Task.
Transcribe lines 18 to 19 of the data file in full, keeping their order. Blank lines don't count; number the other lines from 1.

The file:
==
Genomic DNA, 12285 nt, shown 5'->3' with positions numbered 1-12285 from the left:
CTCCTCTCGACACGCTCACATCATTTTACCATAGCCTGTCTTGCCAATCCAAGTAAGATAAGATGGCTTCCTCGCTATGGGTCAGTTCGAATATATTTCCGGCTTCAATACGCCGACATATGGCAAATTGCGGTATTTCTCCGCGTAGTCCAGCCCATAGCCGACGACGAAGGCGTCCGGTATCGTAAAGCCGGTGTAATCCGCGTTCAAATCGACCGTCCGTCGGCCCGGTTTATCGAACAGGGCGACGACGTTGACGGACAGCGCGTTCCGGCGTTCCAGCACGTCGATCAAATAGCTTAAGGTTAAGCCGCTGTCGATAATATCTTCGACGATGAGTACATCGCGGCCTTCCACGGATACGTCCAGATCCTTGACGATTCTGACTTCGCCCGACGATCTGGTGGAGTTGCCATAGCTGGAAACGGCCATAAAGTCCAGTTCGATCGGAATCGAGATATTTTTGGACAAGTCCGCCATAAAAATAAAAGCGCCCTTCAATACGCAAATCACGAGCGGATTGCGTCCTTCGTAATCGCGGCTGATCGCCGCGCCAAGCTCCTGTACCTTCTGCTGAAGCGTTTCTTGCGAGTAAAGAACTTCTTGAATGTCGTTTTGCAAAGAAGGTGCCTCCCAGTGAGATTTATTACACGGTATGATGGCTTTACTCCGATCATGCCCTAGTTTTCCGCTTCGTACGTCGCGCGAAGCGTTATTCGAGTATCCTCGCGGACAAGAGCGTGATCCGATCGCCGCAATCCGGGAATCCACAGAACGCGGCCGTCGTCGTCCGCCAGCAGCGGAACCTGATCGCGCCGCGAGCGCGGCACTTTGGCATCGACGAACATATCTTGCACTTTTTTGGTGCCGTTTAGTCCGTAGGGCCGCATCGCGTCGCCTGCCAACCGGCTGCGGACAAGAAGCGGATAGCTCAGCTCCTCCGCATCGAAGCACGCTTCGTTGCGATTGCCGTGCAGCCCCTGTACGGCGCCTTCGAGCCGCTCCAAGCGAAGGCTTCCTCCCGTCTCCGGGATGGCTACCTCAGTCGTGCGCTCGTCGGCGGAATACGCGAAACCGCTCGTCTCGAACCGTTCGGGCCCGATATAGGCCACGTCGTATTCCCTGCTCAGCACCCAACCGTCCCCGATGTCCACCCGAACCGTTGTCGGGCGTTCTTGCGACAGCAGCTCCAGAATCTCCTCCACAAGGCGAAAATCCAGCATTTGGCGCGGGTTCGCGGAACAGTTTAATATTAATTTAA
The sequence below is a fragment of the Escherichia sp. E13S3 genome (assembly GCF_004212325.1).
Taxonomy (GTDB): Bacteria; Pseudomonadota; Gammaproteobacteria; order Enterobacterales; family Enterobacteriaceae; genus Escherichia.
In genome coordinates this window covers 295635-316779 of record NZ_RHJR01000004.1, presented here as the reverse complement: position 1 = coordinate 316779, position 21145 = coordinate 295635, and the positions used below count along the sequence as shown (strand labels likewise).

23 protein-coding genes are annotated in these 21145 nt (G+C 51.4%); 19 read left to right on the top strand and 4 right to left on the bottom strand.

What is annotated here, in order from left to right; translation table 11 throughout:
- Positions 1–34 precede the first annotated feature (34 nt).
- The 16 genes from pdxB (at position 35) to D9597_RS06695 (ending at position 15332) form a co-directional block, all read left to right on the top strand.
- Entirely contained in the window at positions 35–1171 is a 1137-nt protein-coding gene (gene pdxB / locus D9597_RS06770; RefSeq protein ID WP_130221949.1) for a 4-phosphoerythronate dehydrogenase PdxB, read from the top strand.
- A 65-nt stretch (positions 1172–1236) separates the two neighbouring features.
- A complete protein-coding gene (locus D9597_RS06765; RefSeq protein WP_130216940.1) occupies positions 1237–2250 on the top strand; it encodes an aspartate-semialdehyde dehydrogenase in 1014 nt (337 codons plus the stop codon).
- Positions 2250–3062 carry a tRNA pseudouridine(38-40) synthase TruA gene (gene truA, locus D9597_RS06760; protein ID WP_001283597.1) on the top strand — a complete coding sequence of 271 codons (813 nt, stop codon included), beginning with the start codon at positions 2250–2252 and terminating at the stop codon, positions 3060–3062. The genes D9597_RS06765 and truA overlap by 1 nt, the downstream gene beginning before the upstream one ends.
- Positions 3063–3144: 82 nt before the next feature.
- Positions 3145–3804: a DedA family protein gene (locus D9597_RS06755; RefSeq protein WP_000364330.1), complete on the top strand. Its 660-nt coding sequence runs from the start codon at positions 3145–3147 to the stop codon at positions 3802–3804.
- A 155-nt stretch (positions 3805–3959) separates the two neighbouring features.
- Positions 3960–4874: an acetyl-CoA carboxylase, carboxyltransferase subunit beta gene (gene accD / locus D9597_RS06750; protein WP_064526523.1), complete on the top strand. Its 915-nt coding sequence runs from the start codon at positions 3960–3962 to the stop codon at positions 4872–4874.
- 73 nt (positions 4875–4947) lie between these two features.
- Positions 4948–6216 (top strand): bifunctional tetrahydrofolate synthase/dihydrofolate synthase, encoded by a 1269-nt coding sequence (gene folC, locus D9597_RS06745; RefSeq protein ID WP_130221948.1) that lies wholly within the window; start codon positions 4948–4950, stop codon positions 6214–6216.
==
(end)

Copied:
- 73 nt (positions 4875–4947) lie between these two features.
- Positions 4948–6216 (top strand): bifunctional tetrahydrofolate synthase/dihydrofolate synthase, encoded by a 1269-nt coding sequence (gene folC, locus D9597_RS06745; RefSeq protein ID WP_130221948.1) that lies wholly within the window; start codon positions 4948–4950, stop codon positions 6214–6216.